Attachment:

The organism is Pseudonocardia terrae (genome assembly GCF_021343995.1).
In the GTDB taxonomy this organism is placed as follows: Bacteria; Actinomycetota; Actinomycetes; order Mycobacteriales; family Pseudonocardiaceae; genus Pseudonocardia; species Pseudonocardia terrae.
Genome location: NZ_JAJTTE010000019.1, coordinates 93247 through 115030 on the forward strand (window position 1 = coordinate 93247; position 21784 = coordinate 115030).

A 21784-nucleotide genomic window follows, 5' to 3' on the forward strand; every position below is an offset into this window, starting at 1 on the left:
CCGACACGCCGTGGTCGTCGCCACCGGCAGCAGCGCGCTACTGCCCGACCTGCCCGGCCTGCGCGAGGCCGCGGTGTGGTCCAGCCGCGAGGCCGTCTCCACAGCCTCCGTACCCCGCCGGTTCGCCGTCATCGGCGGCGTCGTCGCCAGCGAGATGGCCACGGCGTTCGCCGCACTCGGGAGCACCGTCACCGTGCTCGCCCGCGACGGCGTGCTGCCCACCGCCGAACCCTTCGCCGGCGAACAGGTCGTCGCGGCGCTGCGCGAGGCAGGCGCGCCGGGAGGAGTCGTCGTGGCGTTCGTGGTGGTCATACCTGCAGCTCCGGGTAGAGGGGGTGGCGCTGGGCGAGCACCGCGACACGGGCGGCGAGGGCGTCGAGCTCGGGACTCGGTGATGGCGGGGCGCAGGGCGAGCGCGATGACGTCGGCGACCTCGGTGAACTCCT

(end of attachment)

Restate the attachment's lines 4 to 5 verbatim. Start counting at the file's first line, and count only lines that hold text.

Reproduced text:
A 21784-nucleotide genomic window follows, 5' to 3' on the forward strand; every position below is an offset into this window, starting at 1 on the left:
CCGACACGCCGTGGTCGTCGCCACCGGCAGCAGCGCGCTACTGCCCGACCTGCCCGGCCTGCGCGAGGCCGCGGTGTGGTCCAGCCGCGAGGCCGTCTCCACAGCCTCCGTACCCCGCCGGTTCGCCGTCATCGGCGGCGTCGTCGCCAGCGAGATGGCCACGGCGTTCGCCGCACTCGGGAGCACCGTCACCGTGCTCGCCCGCGACGGCGTGCTGCCCACCGCCGAACCCTTCGCCGGCGAACAGGTCGTCGCGGCGCTGCGCGAGGCAGGCGCGCCGGGAGGAGTCGTCGTGGCGTTCGTGGTGGTCATACCTGCAGCTCCGGGTAGAGGGGGTGGCGCTGGGCGAGCACCGCGACACGGGCGGCGAGGGCGTCGAGCTCGGGACTCGGTGATGGCGGGGCGCAGGGCGAGCGCGATGACGTCGGCGACCTCGGTGAACTCCT